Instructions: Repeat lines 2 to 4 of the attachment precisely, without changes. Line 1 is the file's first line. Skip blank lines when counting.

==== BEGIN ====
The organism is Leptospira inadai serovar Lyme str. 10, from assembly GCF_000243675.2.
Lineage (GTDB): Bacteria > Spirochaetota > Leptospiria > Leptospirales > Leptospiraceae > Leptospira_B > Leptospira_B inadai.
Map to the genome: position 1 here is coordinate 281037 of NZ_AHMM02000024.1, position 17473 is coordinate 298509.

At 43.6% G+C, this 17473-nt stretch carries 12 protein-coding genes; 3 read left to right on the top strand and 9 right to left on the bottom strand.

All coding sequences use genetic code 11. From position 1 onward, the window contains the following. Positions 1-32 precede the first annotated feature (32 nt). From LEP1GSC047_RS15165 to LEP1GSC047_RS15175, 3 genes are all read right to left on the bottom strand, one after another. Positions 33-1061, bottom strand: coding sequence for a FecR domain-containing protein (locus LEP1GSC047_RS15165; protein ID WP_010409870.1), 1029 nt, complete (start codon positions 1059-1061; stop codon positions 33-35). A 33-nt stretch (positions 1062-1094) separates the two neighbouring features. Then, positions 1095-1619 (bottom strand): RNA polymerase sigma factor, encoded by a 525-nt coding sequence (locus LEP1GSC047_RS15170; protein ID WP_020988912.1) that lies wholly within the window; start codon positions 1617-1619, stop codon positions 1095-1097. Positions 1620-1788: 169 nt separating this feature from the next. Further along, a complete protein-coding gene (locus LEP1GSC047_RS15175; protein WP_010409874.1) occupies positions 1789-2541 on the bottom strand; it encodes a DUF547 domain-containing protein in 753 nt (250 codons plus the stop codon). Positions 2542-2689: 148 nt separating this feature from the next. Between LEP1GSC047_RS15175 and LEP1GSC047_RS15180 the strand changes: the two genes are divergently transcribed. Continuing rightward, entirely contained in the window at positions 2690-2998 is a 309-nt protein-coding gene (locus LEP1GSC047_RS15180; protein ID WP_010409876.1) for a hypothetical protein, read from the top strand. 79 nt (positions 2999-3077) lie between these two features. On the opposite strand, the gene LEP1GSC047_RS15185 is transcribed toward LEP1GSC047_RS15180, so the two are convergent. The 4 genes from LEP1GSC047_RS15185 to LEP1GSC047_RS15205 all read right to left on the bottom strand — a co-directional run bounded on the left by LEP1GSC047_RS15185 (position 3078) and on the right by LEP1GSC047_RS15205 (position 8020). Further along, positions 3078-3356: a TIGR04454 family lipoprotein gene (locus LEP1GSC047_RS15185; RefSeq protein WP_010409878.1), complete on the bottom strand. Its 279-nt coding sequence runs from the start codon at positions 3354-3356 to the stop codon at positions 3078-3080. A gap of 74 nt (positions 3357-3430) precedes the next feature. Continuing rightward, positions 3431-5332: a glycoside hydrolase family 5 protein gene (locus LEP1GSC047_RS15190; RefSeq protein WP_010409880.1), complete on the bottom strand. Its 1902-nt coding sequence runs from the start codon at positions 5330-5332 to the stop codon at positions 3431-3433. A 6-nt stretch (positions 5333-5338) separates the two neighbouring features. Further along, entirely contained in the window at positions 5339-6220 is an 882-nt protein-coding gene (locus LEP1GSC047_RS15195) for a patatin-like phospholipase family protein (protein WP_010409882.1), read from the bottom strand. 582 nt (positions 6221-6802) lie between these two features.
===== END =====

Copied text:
Lineage (GTDB): Bacteria > Spirochaetota > Leptospiria > Leptospirales > Leptospiraceae > Leptospira_B > Leptospira_B inadai.
Map to the genome: position 1 here is coordinate 281037 of NZ_AHMM02000024.1, position 17473 is coordinate 298509.

At 43.6% G+C, this 17473-nt stretch carries 12 protein-coding genes; 3 read left to right on the top strand and 9 right to left on the bottom strand.